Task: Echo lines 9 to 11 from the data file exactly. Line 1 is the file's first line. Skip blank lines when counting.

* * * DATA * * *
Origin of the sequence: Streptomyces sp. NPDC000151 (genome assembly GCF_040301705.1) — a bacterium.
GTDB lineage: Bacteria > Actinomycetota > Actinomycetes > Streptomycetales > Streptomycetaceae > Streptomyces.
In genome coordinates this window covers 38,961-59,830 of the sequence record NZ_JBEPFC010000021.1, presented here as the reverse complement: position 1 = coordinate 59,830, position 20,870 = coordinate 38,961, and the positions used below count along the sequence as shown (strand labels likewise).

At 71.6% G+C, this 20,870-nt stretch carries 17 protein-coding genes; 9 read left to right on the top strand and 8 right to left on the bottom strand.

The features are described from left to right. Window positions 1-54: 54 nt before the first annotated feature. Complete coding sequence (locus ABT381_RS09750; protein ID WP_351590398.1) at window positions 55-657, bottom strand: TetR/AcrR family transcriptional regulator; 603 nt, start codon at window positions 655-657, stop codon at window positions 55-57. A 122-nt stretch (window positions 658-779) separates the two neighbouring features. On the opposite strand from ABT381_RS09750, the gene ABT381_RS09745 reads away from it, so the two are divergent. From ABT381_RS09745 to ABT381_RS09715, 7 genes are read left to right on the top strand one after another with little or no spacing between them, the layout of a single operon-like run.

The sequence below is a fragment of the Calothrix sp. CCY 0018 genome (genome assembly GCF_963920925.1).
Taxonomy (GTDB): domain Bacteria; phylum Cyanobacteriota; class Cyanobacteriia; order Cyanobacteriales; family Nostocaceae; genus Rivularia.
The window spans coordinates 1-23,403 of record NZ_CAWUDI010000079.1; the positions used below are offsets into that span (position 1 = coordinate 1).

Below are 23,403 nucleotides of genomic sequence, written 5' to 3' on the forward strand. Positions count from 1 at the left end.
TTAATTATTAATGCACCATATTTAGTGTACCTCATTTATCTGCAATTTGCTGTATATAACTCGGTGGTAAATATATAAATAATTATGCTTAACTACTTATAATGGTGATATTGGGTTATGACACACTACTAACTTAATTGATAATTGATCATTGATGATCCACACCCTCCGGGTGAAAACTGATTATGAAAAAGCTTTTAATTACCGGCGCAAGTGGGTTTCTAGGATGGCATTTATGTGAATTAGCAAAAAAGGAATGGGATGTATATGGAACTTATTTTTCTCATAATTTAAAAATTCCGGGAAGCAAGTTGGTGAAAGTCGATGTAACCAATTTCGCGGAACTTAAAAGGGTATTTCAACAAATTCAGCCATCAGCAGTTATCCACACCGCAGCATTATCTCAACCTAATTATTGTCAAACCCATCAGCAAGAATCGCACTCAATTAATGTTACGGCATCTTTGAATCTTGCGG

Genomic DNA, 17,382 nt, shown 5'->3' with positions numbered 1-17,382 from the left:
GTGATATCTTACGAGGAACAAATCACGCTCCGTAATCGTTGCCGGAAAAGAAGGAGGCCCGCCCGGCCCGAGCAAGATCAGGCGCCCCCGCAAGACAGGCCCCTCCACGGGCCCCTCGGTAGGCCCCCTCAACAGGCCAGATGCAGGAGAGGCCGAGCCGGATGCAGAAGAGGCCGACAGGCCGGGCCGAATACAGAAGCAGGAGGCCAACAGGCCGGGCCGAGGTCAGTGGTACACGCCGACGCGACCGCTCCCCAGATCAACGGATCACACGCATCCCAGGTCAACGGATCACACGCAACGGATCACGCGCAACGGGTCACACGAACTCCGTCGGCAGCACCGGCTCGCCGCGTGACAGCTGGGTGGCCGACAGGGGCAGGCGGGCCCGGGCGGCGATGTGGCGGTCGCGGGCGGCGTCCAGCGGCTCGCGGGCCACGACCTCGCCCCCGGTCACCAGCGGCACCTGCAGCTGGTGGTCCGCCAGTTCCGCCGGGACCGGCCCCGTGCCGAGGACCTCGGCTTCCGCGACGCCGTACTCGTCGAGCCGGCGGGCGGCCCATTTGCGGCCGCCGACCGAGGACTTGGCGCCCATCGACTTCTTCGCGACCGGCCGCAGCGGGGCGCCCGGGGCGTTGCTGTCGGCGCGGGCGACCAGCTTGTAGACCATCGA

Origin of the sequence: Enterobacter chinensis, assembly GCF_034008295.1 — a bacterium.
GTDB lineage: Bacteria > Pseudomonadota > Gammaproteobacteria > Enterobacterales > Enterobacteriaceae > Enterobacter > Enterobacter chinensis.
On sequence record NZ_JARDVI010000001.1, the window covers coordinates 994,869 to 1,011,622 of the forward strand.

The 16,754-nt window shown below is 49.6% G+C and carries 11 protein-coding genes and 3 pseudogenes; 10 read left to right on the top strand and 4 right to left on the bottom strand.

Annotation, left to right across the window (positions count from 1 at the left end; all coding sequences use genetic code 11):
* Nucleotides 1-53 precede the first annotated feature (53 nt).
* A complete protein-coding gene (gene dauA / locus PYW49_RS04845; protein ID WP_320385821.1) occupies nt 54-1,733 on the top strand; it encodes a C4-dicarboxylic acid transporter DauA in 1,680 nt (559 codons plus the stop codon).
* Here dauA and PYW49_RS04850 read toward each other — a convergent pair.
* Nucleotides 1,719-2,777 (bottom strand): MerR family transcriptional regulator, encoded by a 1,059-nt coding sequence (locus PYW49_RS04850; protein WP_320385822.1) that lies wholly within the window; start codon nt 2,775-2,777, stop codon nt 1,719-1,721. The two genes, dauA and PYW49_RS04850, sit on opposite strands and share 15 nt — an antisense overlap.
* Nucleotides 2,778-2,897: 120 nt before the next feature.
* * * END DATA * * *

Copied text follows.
Below are 23,403 nucleotides of genomic sequence, written 5' to 3' on the forward strand. Positions count from 1 at the left end.
TTAATTATTAATGCACCATATTTAGTGTACCTCATTTATCTGCAATTTGCTGTATATAACTCGGTGGTAAATATATAAATAATTATGCTTAACTACTTATAATGGTGATATTGGGTTATGACACACTACTAACTTAATTGATAATTGATCATTGATGATCCACACCCTCCGGGTGAAAACTGATTATGAAAAAGCTTTTAATTACCGGCGCAAGTGGGTTTCTAGGATGGCATTTATGTGAATTAGCAAAAAAGGAATGGGATGTATATGGAACTTATTTTTCTCATAATTTAAAAATTCCGGGAAGCAAGTTGGTGAAAGTCGATGTAACCAATTTCGCGGAACTTAAAAGGGTATTTCAACAAATTCAGCCATCAGCAGTTATCCACACCGCAGCATTATCTCAACCTAATTATTGTCAAACCCATCAGCAAGAATCGCACTCAATTAATGTTACGGCATCTTTGAATCTTGCGG

Genomic DNA, 17,382 nt, shown 5'->3' with positions numbered 1-17,382 from the left: